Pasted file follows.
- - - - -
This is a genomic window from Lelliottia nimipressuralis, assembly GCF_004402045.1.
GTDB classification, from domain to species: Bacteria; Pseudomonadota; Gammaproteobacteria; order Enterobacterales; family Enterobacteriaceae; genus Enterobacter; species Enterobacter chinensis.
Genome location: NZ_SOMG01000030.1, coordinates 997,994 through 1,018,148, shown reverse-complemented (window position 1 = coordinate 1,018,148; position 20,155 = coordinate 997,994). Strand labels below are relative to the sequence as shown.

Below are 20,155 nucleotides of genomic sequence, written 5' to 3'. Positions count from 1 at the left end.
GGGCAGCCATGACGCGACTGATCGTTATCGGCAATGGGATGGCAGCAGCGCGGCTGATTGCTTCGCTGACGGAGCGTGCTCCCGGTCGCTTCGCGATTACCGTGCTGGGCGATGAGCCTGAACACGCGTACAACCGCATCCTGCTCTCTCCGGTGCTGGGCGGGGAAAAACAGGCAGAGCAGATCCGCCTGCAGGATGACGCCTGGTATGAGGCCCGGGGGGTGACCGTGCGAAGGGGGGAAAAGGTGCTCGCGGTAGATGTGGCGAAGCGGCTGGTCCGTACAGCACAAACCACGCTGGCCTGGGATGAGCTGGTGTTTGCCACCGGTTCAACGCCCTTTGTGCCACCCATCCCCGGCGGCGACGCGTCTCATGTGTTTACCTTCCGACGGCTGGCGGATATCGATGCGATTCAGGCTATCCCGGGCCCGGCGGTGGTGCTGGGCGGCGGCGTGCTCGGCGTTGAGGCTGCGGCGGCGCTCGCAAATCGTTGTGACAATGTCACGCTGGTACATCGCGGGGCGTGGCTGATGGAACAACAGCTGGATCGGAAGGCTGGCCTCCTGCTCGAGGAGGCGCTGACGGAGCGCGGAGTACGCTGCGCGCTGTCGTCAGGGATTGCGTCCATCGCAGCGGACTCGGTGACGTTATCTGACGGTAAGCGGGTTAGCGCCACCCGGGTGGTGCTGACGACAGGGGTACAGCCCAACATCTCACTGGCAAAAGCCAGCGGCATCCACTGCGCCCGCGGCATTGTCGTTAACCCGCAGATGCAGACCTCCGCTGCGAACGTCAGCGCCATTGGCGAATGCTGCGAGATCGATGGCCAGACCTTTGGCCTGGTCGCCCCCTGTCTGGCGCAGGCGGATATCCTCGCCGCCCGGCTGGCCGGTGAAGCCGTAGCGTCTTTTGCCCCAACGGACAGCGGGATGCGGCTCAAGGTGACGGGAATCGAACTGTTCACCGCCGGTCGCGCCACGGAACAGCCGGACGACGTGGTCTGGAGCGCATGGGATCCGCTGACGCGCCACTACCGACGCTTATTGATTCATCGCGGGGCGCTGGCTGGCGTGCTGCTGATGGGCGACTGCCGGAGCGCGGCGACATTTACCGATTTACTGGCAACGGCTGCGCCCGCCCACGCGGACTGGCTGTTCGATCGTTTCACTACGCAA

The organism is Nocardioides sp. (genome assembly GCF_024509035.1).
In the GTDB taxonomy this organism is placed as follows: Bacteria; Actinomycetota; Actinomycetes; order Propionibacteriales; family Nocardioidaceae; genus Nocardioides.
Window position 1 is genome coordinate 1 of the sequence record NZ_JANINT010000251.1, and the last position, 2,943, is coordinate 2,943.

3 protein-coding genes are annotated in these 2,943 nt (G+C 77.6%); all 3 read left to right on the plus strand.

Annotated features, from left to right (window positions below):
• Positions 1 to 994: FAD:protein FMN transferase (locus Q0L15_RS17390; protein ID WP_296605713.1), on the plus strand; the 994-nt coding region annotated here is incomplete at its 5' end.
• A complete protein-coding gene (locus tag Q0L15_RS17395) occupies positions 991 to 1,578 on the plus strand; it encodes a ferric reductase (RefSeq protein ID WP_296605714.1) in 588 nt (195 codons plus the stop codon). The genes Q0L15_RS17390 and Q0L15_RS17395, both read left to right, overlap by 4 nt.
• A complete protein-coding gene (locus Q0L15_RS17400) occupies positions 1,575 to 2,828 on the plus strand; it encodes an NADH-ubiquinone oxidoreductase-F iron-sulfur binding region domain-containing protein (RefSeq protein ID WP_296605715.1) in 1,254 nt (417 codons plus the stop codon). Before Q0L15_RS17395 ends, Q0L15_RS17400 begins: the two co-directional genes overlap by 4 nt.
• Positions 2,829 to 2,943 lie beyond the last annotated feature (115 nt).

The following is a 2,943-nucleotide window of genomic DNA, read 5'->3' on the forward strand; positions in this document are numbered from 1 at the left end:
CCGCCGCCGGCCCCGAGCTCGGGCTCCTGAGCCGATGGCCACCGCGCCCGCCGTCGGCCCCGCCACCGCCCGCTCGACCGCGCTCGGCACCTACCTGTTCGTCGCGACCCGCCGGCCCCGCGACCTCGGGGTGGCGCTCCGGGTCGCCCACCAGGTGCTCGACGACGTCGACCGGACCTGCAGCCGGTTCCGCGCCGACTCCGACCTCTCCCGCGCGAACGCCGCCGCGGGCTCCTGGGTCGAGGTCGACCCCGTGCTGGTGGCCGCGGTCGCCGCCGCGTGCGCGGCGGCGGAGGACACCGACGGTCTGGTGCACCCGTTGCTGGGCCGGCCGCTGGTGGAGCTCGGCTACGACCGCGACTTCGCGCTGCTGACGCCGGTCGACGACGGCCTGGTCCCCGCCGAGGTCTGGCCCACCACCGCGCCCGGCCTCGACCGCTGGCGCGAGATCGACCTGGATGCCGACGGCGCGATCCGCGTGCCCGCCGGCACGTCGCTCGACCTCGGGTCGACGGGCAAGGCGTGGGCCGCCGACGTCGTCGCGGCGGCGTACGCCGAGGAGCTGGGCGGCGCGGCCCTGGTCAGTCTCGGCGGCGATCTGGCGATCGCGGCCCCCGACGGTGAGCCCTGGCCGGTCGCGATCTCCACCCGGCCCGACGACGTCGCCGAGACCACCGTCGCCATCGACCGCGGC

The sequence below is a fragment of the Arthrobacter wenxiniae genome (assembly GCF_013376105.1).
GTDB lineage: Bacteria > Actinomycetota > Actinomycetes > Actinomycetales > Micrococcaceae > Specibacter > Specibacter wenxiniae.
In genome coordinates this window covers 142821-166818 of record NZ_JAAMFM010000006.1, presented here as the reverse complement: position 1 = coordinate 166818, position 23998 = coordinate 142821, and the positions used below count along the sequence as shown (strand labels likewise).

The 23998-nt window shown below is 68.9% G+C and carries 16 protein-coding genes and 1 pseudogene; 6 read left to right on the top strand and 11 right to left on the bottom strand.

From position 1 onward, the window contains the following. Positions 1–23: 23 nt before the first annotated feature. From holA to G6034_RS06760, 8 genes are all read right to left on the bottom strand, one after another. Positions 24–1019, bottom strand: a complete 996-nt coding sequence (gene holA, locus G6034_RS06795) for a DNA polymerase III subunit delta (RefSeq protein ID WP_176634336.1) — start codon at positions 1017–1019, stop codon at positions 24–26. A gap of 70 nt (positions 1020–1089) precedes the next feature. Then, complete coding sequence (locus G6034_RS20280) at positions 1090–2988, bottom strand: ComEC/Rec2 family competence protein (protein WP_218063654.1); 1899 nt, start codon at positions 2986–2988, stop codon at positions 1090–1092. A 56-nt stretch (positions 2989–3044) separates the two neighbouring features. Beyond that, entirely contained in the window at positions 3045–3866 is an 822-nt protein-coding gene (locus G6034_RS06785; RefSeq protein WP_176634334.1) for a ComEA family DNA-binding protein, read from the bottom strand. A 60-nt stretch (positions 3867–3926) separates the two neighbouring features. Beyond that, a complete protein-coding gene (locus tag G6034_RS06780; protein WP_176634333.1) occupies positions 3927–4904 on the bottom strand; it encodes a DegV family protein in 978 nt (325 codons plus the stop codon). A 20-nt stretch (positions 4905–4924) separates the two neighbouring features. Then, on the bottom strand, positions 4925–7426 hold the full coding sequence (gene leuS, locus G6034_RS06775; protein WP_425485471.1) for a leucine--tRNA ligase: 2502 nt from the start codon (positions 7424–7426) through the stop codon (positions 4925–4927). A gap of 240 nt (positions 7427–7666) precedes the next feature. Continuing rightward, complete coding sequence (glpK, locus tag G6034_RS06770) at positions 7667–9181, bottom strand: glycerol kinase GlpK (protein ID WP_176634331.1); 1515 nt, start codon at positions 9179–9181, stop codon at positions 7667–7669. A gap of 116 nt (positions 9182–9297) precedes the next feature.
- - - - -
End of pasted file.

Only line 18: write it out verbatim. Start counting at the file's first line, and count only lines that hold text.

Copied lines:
GTDB lineage: Bacteria > Actinomycetota > Actinomycetes > Actinomycetales > Micrococcaceae > Specibacter > Specibacter wenxiniae.